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Oregon’s DOT Cleans Up Slimy Mess From a Korean Delicacy

The mess on U.S. 101 near Depoe Bay, Oregon

The mess on U.S. 101 near Depoe Bay, Oregon Depoe Bay Fire Department via Twitter

 

Connecting state and local government leaders

PHOTOS: One unlucky car was completely slimed in an unusual mucus from eel-like hagfish.

The Oregon Department of Transportation and local authorities in Depoe Bay responded to an unusual roadway spill Thursday on U.S. 101: a truck full of eel-like creatures—or more precisely hagfish, sometimes called slime eels—overturned its cargo.

The hagfish, a delicacy in Korea, covered Oregon’s scenic coastal highway near milepost 131 in a slimy ooze.

Another fact related to hagfish, as OregonLive reported:

Hagfish slime—a type of mucus—can expand to more than five gallons when combined with water. So, have fun with that, ODOT.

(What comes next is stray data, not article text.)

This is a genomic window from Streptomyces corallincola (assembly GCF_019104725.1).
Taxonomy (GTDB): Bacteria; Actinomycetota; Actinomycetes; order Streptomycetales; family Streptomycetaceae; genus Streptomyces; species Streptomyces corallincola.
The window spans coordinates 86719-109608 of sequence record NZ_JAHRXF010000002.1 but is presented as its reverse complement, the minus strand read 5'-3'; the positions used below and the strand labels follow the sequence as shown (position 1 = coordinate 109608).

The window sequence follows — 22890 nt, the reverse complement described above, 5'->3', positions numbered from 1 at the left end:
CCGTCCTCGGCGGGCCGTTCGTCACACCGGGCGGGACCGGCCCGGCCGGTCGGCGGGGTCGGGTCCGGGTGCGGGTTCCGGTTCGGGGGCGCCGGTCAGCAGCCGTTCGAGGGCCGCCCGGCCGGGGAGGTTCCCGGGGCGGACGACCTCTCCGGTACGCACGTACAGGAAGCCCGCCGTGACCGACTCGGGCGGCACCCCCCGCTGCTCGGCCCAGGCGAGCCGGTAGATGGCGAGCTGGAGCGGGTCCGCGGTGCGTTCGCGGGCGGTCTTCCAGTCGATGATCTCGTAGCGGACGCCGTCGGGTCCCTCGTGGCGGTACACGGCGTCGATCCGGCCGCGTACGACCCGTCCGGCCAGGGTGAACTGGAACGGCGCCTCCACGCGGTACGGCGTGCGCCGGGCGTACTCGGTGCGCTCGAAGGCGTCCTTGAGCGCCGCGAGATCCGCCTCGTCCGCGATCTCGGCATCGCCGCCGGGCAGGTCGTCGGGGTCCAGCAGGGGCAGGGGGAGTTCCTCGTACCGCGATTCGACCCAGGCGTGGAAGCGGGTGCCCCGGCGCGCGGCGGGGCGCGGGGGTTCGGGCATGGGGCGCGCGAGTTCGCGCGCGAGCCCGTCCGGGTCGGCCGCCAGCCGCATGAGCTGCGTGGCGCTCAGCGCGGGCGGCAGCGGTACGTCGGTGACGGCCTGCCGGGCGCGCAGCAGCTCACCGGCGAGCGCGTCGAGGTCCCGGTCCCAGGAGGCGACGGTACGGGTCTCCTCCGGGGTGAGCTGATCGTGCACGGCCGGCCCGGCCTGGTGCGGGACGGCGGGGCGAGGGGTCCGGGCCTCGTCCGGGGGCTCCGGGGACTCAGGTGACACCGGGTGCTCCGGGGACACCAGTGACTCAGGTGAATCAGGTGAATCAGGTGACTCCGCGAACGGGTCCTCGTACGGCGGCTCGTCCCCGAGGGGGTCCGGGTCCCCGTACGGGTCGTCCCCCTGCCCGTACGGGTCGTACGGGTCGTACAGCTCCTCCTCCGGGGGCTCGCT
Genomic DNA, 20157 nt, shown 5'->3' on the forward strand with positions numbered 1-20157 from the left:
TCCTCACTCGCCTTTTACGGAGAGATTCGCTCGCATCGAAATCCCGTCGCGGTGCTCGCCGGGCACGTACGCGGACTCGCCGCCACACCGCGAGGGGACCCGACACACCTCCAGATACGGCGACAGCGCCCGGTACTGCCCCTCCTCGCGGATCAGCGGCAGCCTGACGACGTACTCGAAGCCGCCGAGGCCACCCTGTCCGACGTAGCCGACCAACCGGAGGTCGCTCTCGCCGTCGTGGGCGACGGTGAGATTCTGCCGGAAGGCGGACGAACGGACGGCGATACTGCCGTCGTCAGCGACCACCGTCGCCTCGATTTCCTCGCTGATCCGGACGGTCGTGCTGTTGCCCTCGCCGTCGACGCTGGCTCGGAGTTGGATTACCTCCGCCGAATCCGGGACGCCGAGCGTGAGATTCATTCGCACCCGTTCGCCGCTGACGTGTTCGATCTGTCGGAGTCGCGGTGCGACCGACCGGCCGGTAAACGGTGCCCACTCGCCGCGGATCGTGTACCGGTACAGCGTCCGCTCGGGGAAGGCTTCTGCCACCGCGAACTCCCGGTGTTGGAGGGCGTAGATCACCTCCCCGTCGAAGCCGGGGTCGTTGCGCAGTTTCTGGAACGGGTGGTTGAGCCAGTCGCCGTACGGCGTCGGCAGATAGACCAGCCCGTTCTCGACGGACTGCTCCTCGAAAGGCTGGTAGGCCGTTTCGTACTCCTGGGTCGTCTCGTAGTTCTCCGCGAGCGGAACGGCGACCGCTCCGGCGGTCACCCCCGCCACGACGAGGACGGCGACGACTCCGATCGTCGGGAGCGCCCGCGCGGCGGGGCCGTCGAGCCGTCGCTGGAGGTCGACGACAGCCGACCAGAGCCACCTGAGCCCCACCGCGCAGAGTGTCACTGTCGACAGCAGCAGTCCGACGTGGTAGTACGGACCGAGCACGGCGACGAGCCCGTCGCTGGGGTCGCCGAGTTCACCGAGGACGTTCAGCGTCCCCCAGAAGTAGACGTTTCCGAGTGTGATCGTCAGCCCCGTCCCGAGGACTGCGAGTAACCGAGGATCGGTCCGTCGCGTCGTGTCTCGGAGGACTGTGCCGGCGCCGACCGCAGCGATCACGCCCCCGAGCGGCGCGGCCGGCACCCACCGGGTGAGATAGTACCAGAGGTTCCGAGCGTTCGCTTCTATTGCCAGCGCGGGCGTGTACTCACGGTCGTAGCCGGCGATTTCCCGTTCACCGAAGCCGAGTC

One car was covered in the slime, which can be used by a hagfish to kill a predator by clogging gills with mucus.   

Scientists think the stuff could be used in a variety of potential applications for biomedical devices and tissue engineering.

If there’s any silver lining from this incident, ODOT now has a case study other public works or transportation agencies can use if they suddenly find themselves dealing with a similar type of slimy clean-up.  

Michael Grass is Executive Editor of Government Executive’s Route Fifty and is based in Seattle.

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